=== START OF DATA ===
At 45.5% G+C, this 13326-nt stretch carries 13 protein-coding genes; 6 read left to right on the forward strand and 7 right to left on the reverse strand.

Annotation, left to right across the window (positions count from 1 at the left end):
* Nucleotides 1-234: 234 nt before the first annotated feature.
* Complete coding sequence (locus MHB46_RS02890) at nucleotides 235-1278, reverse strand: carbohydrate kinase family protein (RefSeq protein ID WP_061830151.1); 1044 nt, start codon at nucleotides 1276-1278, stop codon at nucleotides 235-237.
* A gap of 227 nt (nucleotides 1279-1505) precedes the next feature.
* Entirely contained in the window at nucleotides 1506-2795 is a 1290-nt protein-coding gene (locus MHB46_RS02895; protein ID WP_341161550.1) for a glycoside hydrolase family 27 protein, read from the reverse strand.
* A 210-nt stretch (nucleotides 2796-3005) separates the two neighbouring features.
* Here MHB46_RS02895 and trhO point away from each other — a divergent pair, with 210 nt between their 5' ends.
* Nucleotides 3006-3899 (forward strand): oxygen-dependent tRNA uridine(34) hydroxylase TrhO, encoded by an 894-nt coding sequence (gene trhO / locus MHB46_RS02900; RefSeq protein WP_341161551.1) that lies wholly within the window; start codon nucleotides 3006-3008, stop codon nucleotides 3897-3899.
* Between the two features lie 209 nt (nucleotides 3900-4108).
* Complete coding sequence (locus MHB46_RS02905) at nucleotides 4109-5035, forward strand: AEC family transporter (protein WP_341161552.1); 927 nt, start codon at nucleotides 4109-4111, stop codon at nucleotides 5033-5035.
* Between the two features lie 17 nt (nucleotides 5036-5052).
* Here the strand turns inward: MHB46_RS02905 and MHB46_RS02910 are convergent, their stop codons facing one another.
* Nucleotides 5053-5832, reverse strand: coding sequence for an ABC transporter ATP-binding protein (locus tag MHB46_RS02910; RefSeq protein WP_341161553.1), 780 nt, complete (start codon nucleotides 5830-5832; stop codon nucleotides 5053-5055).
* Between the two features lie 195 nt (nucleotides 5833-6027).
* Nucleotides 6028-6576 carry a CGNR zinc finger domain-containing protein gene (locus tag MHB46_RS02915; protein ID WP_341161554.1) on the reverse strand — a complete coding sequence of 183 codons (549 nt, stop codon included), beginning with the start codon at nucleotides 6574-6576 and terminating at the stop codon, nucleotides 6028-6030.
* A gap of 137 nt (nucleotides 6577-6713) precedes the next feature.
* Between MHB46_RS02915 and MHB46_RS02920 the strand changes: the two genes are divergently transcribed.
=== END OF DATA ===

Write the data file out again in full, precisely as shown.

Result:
At 45.5% G+C, this 13326-nt stretch carries 13 protein-coding genes; 6 read left to right on the forward strand and 7 right to left on the reverse strand.

Annotation, left to right across the window (positions count from 1 at the left end):
* Nucleotides 1-234: 234 nt before the first annotated feature.
* Complete coding sequence (locus MHB46_RS02890) at nucleotides 235-1278, reverse strand: carbohydrate kinase family protein (RefSeq protein ID WP_061830151.1); 1044 nt, start codon at nucleotides 1276-1278, stop codon at nucleotides 235-237.
* A gap of 227 nt (nucleotides 1279-1505) precedes the next feature.
* Entirely contained in the window at nucleotides 1506-2795 is a 1290-nt protein-coding gene (locus MHB46_RS02895; protein ID WP_341161550.1) for a glycoside hydrolase family 27 protein, read from the reverse strand.
* A 210-nt stretch (nucleotides 2796-3005) separates the two neighbouring features.
* Here MHB46_RS02895 and trhO point away from each other — a divergent pair, with 210 nt between their 5' ends.
* Nucleotides 3006-3899 (forward strand): oxygen-dependent tRNA uridine(34) hydroxylase TrhO, encoded by an 894-nt coding sequence (gene trhO / locus MHB46_RS02900; RefSeq protein WP_341161551.1) that lies wholly within the window; start codon nucleotides 3006-3008, stop codon nucleotides 3897-3899.
* Between the two features lie 209 nt (nucleotides 3900-4108).
* Complete coding sequence (locus MHB46_RS02905) at nucleotides 4109-5035, forward strand: AEC family transporter (protein WP_341161552.1); 927 nt, start codon at nucleotides 4109-4111, stop codon at nucleotides 5033-5035.
* Between the two features lie 17 nt (nucleotides 5036-5052).
* Here the strand turns inward: MHB46_RS02905 and MHB46_RS02910 are convergent, their stop codons facing one another.
* Nucleotides 5053-5832, reverse strand: coding sequence for an ABC transporter ATP-binding protein (locus tag MHB46_RS02910; RefSeq protein WP_341161553.1), 780 nt, complete (start codon nucleotides 5830-5832; stop codon nucleotides 5053-5055).
* Between the two features lie 195 nt (nucleotides 5833-6027).
* Nucleotides 6028-6576 carry a CGNR zinc finger domain-containing protein gene (locus tag MHB46_RS02915; protein ID WP_341161554.1) on the reverse strand — a complete coding sequence of 183 codons (549 nt, stop codon included), beginning with the start codon at nucleotides 6574-6576 and terminating at the stop codon, nucleotides 6028-6030.
* A gap of 137 nt (nucleotides 6577-6713) precedes the next feature.
* Between MHB46_RS02915 and MHB46_RS02920 the strand changes: the two genes are divergently transcribed.